What to do if a friend's Facebook posts signal a suicide risk


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By providing another outlet for people to connect, social media also offers an opportunity to help prevent suicides. But how do you respond to a post — or multiple posts — that suggest a Facebook friend could be in danger?

September is Suicide Prevention Month, and Facebook is reaching out with answers to that question through an infographic it shared this week. The illustration shows users that they have options when they fear another user may be considering ending his or her life. 

Click the image below to zoom in.


To take action, you can:

  1. Click the "Report" link in the upper right corner of the post. Facebook will then provide you with a list of global suicide prevention resources. You can choose to either find and call your local suicide prevention hotline for advice or give the contact information to your friend. If you choose to fully report the post, Facebook will directly provide resources to your friend and review the content. If they detect a threat, Facebook will provide the friend with resources and require him or her to review them before resuming his or her Facebook. If they feel it's necessary, they may contact law enforcement.

  2. Use the search bar to search for "Suicide." Choose the first option: "Facebook Help: Suicide," and you can decide to either review global suicide prevention resources or file a report, which is outlined in option 1.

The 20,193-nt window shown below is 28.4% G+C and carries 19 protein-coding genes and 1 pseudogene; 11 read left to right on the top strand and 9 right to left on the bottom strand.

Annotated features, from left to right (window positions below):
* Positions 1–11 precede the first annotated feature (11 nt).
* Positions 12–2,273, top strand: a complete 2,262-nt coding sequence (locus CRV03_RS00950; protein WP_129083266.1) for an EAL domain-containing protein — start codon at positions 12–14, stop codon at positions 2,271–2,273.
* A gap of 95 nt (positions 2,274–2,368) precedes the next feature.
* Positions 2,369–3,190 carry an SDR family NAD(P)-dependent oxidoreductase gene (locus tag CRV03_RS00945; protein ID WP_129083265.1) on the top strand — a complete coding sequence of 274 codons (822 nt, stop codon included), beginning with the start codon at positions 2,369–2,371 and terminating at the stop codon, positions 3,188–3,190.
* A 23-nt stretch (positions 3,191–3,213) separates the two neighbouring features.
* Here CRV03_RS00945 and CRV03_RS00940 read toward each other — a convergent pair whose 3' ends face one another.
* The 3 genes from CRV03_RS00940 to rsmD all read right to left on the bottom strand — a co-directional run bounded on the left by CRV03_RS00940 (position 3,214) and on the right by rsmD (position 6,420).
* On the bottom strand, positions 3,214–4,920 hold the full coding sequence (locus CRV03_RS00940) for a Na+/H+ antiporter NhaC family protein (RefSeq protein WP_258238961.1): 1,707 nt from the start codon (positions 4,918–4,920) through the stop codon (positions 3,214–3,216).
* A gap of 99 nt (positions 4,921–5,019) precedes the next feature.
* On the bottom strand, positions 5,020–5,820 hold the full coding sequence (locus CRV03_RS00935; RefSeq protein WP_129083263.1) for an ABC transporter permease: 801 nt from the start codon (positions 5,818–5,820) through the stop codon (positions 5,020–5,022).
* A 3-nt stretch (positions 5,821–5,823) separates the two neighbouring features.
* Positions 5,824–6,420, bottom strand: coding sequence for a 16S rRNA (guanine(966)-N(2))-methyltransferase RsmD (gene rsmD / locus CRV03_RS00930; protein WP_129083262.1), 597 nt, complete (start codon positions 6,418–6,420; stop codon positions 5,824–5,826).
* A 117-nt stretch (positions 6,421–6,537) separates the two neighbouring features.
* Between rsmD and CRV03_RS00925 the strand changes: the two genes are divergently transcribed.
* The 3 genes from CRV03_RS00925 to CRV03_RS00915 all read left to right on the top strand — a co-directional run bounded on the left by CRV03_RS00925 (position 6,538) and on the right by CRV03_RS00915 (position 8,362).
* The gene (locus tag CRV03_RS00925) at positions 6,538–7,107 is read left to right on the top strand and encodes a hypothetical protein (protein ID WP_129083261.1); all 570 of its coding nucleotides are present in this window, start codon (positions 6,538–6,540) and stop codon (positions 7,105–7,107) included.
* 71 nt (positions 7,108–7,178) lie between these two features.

3. Go directly to Facebook's Help Center (www.Facebook.com/help) and search for resources to help prevent suicide. You then, once again, have the option to either review prevention resources or file a report.


Warning signs

According to the World Health Organization, suicide is a leading cause of death among people ages 15 to 44 years old. Facebook recommends looking out for these warning signs that a Facebook friend might be in trouble: 

  • Someone getting increasingly angry, violent or making threats

  • The words they are using are more depressed or anxious sounding

  • They talk about feeling hopeless or helpless

  • They stop posting or responding to posts as frequently or quickly as they had in the past

  • Everything they post has a negative or “life-ending” tone

  • They stop communicating about their hopes and dreams for the future (graduation, a job, a car, getting married, etc.)


How to help them directly

If you're concerned someone might be suicidal, Facebook recommends taking the following steps:

  1. Ask them directly if they have been thinking about suicide. Research has shown that this will not put a thought into their heads or make them want to attempt it. Actually, it helps them feel like someone understands.

  2. Stay with them: don’t leave them alone. Call someone to help you or go with them for help. Leaving someone alone who just told you about their feelings of helplessness and thoughts of ending their life could put them at a higher risk.

  3. Remain calm and engage them in a conversation. For youth, go to the You Matter blog to learn about other teens that are struggling, how they cope and how to get the help that will work for you.

  4. Remove or reduce access to lethal means of suicide, like alcohol or keys to the car. Do what you can to keep your friend or loved one safe until help arrives or you can get to a healthcare professional.


To read more from Facebook on suicide prevention, click here and here